Now What? Ancestors in a Bind

Now What? Ancestors in a Bind

Answers for the beginner, the befuddled and anyone hitting a brick wall.

Q. How do you find records on indentured servants? I have no idea what the name of the ship was.

All I know is that John and William Nolan went on a ship somewhere in Ireland to sell boiled eggs and stowed away until the ship left port. Then a tanner paid for their fare.

A. An indentured servant was a person headed to Colonial America who “bound” him- or herself to a property owner before departure. This person contracted to work as a servant for a specified time (seven years on average), usually in exchange for ship’s passage and for minimal shelter, food and clothing. “Redemptioners” were indentured servants who didn’t contract before departure — if they couldn’t repay their passage within a designated time (such as two weeks) after arrival in the Colonies, the ship’s captain sold their contracts to the highest bidder.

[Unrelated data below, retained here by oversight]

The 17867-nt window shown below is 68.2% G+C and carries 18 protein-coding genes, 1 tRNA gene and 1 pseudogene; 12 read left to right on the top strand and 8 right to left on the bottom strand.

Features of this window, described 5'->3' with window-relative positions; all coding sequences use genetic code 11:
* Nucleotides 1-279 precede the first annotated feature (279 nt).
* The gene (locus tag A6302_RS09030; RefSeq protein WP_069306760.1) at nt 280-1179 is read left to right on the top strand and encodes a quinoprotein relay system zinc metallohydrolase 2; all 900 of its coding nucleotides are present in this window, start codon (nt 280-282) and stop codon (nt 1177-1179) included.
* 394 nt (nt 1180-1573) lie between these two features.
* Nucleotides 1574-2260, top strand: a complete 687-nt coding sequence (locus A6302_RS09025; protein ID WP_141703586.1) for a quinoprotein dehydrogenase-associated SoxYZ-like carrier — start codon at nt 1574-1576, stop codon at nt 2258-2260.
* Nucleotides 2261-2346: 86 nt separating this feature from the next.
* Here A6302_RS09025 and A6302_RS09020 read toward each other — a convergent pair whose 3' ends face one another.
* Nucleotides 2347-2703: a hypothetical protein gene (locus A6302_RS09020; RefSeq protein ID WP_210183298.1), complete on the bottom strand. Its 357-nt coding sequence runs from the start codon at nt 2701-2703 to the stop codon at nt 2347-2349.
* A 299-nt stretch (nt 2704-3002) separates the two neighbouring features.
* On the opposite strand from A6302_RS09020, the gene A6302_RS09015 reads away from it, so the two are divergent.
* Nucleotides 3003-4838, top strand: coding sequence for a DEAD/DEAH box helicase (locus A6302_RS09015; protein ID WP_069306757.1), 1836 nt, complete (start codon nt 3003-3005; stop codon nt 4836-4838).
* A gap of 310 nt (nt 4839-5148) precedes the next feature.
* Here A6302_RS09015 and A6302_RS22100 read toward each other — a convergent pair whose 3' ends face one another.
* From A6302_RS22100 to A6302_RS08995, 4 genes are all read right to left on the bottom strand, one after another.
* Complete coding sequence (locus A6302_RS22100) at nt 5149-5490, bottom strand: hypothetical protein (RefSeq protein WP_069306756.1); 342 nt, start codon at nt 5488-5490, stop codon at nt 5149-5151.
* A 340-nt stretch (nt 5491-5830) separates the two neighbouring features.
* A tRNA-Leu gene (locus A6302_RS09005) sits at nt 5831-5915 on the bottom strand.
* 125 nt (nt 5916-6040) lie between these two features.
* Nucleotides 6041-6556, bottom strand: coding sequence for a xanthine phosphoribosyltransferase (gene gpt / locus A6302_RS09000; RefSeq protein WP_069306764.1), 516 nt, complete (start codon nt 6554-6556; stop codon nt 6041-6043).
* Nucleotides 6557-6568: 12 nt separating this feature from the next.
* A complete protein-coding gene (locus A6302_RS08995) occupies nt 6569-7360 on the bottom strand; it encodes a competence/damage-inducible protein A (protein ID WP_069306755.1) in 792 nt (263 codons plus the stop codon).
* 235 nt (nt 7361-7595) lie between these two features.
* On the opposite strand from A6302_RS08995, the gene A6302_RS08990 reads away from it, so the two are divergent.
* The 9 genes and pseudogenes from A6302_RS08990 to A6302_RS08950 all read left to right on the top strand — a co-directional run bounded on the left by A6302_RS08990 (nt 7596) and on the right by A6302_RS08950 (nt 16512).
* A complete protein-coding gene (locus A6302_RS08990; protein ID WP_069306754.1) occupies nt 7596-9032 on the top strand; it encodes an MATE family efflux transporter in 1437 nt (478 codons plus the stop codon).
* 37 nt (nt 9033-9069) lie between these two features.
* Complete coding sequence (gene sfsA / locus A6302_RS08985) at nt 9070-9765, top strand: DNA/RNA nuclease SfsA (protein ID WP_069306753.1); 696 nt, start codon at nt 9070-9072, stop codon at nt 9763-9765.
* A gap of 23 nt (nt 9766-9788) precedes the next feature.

Several books list arrivals of Colonial indentured servants and redemptioners, such as Peter Wilson Coldham’s The Complete Book of Emigrants in Bondage, 1614-1775 (Clearfield Co.) and Emigrants in Chains, 1607-1776 (Genealogical Publishing Co.). Indentures were often recorded in town and county courthouses’ records. There may be a separate volume for indentures, apprentices and servants, or you may find these records within deed books.

From the October 2002 issue of Family Tree Magazine

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